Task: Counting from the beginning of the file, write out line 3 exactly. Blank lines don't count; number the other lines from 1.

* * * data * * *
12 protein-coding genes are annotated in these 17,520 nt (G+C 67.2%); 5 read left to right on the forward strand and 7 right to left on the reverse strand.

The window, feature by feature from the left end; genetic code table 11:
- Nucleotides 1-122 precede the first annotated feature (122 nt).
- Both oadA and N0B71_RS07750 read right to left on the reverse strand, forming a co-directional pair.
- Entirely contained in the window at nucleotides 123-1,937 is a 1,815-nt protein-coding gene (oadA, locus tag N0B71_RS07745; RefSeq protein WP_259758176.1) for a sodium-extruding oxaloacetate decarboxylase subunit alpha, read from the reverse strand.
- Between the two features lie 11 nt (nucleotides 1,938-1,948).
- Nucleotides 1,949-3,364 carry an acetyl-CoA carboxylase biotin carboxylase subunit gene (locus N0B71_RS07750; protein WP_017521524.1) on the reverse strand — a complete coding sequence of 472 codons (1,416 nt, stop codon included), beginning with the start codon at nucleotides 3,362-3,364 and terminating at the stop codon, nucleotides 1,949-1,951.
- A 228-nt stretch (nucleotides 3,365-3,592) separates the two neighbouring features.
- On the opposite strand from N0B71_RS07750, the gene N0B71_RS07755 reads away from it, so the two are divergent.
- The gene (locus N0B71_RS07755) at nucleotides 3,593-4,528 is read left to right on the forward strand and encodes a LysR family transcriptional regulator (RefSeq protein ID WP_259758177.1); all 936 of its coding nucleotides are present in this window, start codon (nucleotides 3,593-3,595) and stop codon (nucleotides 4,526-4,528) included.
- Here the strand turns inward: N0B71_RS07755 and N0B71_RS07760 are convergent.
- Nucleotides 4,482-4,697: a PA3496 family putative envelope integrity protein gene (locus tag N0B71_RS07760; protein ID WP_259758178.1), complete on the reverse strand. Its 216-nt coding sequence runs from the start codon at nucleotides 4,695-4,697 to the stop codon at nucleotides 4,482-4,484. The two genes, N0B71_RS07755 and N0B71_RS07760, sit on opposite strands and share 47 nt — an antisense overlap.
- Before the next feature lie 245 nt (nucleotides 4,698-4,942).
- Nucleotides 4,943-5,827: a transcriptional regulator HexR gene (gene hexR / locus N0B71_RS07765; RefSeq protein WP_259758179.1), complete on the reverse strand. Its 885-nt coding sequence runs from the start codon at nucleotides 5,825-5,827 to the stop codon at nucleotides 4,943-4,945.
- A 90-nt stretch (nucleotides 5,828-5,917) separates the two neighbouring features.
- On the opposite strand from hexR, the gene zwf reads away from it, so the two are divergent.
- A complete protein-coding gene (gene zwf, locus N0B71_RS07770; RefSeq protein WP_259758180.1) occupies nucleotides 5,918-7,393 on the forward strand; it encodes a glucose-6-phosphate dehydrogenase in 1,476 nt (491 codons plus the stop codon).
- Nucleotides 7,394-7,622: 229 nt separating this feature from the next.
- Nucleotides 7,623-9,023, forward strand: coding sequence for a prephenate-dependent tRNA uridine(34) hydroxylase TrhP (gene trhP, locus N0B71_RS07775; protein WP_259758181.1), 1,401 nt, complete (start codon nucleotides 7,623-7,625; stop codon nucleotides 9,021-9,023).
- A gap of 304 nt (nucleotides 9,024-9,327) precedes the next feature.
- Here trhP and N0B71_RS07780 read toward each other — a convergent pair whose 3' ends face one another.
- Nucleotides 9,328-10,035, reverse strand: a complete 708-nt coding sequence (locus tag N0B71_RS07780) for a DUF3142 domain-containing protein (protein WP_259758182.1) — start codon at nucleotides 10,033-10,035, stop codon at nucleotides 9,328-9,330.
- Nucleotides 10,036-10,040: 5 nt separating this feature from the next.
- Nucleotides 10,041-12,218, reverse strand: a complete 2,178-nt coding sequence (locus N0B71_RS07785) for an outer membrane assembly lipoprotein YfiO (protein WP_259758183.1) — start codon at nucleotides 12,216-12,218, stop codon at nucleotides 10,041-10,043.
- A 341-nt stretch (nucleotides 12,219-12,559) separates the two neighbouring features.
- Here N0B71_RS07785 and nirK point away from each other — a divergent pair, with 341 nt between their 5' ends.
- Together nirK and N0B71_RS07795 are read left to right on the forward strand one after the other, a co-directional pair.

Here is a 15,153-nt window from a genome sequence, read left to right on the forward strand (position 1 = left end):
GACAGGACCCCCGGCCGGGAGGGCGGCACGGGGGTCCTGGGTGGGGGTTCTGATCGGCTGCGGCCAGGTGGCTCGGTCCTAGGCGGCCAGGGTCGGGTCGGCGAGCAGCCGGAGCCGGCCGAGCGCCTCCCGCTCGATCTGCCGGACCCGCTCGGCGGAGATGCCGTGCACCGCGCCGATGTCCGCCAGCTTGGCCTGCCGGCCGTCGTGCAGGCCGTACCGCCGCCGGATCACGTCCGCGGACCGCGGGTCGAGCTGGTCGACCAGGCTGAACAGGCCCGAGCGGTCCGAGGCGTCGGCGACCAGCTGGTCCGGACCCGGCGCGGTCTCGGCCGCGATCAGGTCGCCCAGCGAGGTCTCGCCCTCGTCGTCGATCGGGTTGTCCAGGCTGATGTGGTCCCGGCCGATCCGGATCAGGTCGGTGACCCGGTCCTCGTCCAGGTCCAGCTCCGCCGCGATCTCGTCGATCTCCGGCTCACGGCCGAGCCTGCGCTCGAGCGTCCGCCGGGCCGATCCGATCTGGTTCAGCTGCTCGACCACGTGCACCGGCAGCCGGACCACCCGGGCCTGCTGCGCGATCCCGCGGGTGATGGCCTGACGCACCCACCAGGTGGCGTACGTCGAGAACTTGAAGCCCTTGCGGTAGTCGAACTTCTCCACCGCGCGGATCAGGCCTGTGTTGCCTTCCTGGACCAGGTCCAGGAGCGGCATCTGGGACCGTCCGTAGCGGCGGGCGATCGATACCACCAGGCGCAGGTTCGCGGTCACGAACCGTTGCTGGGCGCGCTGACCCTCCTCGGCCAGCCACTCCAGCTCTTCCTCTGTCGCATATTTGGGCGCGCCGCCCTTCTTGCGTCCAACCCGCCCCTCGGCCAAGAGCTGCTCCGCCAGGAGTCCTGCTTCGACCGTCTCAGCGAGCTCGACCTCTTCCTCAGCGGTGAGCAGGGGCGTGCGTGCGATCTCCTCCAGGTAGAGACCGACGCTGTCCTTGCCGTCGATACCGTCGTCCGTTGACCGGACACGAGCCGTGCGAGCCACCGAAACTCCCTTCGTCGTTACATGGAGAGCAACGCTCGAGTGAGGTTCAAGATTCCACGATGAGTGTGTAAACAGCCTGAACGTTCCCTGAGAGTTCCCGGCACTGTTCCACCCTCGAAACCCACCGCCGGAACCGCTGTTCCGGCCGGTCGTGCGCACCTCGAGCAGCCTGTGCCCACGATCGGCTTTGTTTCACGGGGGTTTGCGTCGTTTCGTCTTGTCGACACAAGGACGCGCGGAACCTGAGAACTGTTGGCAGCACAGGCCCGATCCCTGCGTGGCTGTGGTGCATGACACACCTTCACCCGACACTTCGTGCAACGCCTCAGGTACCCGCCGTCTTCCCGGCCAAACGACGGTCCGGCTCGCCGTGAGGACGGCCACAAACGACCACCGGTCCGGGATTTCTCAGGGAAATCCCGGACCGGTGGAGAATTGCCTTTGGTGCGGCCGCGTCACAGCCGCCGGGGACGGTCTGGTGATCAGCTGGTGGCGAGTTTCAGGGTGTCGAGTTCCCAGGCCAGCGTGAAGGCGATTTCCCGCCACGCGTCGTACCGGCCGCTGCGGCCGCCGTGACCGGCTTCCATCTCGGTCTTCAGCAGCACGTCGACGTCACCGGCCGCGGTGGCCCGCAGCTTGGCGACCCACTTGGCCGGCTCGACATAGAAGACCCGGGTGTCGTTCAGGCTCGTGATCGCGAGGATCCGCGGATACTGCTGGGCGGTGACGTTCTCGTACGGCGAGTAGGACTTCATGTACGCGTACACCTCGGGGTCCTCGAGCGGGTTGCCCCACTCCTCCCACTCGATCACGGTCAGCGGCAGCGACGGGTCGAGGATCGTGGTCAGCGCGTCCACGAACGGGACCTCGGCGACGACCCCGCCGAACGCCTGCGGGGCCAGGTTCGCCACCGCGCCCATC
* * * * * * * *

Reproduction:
- Nucleotides 1-122 precede the first annotated feature (122 nt).